Weekend Reading on Women’s Representation; Rest in Power, Lani Guinier; NY Gov Kathy Hochul Is Shaking Things Up for Women; Black Women Are Just 6% of U.S. House

Weekend Reading for Women’s Representation is a compilation of stories about women’s representation.

This week: New York Gov. Kathy Hochul’s term limit legislation could provide more women the chance to run and win; Minneapolis’s Andrea Jenkins is the first openly trans city council president in the U.S., and Seattle’s Debora Juarez marks same milestone for Indigenous people; Sheila Cherfilus-McCormick’s election brings the percentage of Black women in the U.S. House to 6 percent; Xiomara Castro, the incoming woman president of Honduras; the legacy of voting rights champion Lani Guinier, who died on Jan. 7; and more.

Rest in Power: Sarah Weddington, Feminist Attorney and Champion of Roe v. Wade

On Jan. 22, 2022, we mark the 49th anniversary of Roe v. Wade, the landmark Supreme Court decision that legalized abortion in the United States. The case was argued by a 26-year-old female lawyer from Texas: Sarah Weddington, in her first appearance before the Court. Female lawyers were so rare in those days that the Supreme Court lawyers lounge didn’t even have a ladies’ room. There were no female judges; Weddington faced a wall of older white men.

Almost five decades after the decision, Sarah Weddington died at her home in Austin on Dec. 26, 2021, at age 76, after a period of declining health. Rest in power, Sarah Weddington.

bell hooks: The Black Feminist Guide That Literally Saved Our Lives

bell hooks’s death is a reminder that the work continues, and that it is even more imperative to continue resisting systemic oppressions, to carve a path to liberation.

Her signed message to me—”Janell! To loving blackness –bell hooks”—still resonates with me because I have approached my critiques through this radical positioning of “loving blackness” and doing so as resistance to “white supremacist capitalist patriarchy.”

Rest in Power, bell hooks—Iconoclastic Writer and Activist Who Reminded Us “Feminism Is for Everybody”

We were devastated to hear bell hooks—scholar, writer, activist and feminist legend—died on Wednesday, Dec. 15, at her home. She was 69.

In this beloved interview from the Spring 2011 issue of Ms. between hooks and Jennifer D. Williams, hooks frankly shares her bold takes on the past, present and future of feminism, and how to *live* it—not just think it.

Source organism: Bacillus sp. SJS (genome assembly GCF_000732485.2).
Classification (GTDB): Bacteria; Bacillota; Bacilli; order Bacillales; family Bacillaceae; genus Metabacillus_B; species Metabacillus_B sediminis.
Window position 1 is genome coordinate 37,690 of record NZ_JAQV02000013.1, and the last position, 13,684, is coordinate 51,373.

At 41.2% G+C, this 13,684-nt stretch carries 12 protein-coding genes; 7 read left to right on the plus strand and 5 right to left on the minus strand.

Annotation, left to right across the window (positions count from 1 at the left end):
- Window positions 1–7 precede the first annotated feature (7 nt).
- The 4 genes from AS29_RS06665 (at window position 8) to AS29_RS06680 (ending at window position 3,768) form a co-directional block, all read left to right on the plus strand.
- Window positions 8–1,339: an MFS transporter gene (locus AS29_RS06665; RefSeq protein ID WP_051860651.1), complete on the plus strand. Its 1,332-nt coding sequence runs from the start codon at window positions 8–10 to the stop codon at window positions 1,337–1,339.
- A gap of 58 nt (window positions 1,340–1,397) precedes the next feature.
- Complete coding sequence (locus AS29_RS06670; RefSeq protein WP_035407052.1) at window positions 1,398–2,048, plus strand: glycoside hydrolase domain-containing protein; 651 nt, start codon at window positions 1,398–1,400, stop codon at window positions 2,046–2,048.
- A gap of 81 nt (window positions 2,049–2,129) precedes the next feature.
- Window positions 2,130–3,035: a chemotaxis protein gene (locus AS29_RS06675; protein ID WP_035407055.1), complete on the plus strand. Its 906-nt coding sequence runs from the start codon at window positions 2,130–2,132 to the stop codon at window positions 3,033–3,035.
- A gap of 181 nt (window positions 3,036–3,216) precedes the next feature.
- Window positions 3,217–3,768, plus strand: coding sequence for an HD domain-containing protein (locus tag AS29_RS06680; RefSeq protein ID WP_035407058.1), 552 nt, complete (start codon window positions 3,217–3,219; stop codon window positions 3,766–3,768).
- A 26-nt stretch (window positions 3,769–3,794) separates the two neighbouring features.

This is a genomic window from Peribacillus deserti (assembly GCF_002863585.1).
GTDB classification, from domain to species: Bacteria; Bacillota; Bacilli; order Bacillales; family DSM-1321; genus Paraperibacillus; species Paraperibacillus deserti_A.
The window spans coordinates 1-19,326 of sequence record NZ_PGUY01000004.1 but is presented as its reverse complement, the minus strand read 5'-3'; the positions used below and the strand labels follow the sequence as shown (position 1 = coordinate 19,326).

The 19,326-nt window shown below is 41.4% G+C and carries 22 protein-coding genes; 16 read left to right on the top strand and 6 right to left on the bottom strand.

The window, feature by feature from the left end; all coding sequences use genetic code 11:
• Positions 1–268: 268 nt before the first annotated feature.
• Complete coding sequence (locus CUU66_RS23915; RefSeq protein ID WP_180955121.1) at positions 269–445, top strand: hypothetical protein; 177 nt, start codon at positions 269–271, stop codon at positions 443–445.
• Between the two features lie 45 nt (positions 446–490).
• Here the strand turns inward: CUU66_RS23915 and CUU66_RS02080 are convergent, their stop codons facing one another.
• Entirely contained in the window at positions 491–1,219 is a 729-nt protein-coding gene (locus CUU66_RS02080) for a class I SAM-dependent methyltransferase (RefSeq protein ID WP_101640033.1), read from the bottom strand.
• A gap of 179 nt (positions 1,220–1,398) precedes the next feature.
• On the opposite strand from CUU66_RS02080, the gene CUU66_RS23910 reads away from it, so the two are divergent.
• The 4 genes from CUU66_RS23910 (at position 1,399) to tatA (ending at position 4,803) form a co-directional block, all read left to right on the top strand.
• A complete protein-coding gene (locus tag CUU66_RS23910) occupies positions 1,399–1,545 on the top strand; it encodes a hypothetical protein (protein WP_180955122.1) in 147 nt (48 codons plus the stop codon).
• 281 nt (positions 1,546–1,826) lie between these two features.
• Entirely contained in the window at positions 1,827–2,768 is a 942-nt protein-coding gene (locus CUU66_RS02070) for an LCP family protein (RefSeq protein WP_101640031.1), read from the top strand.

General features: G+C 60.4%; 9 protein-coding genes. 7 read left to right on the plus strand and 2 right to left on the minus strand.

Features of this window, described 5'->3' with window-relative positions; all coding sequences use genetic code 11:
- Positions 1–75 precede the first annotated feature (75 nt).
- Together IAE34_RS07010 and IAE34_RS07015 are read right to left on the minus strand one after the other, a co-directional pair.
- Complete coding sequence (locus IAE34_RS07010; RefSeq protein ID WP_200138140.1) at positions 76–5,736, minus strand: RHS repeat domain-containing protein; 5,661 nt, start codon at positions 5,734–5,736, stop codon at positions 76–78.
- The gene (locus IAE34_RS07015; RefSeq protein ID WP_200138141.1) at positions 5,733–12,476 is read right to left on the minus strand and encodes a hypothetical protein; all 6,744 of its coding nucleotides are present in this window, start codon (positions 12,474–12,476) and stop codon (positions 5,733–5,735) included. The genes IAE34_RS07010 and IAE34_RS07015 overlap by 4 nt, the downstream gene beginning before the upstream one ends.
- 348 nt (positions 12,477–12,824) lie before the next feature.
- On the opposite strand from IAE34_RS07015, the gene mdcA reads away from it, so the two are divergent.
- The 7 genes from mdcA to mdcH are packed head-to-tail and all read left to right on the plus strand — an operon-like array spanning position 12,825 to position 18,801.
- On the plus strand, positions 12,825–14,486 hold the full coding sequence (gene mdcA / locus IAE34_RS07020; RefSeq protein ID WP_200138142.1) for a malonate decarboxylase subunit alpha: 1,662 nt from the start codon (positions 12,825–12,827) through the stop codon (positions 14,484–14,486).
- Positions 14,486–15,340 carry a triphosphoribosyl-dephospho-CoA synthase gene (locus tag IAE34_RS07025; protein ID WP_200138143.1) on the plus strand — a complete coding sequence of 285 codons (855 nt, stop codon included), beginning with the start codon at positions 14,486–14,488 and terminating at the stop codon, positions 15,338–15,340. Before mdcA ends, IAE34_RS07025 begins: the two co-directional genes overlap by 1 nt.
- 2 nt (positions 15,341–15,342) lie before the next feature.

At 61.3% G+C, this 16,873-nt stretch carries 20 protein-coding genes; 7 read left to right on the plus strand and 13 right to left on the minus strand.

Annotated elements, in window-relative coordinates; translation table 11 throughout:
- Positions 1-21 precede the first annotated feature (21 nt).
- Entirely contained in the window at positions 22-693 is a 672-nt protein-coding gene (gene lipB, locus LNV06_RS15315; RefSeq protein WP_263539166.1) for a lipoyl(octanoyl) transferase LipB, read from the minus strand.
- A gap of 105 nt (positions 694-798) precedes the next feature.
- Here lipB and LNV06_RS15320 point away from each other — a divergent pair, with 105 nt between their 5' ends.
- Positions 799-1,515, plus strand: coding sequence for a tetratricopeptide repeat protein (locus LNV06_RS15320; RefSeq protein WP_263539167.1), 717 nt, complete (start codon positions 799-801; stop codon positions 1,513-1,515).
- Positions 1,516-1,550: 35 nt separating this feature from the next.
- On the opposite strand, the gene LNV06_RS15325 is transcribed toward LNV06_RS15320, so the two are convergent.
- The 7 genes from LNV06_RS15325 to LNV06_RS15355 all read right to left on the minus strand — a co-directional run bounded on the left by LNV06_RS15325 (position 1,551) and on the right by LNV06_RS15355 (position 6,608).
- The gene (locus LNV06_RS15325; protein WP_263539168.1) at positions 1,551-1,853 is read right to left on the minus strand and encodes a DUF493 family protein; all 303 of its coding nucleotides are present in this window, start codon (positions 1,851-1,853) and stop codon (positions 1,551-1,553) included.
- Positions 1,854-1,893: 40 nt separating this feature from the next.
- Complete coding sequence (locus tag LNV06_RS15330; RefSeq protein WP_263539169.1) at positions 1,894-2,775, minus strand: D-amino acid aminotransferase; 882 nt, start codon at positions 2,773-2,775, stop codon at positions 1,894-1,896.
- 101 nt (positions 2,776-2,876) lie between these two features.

“On one hand we’re being told that feminism failed, but if it failed why do people want to go back and take away some basic successes of the movement?”

Weekend Reading on Women’s Representation: Sweden and Honduras Both Get Their First Female Heads of State

Weekend Reading for Women’s Representation is a compilation of stories about women’s representation.

This week: women’s social citizenship must be embraced; Sweden’s first woman prime minister is back in office; Honduras just elected a woman president for the first time; how gender proportionality principle can achieve gender balance in the corporate sector; the status of women in the media in 2021; the growing reach of gender lens investing; and more.

Rest in Power: Kamla Bhasin, Feminist Icon of India

Kamla Bhasin, an early leader of the women’s movement in India, died in New Delhi on Sept. 25 at the age of 75. Bhasin played an integral role in the second wave of feminism and was a prominent voice in the women’s movement in India and other South Asian countries from the 1970s to the present. Her impact will live on for years in the songs, poems, art and music of the thousands of people that she inspired across South Asia.

Rest in Power: Penny Harrington, Criminal Justice Reformer and the First Woman to Lead a Police Department in a Major U.S. City

Penny Harrington—the chief of the Portland, Oregon Police Bureau in the mid-’80s and the first woman to lead a major U.S. city’s police department—died at her home in Morro Bay, Calif., on September 15, 2021, at the age of 79.
Harrington became a police officer in 1964 in Portland and headed the Feminist Majority Foundation’s National Center for Women and Policing at its founding in 1995. Harrington served in Portland in the Women’s Protective Division and began to challenge discriminatory policies after a few years in the force. She became chief of police in 1985 and was the first woman in America to lead a police department in a major city.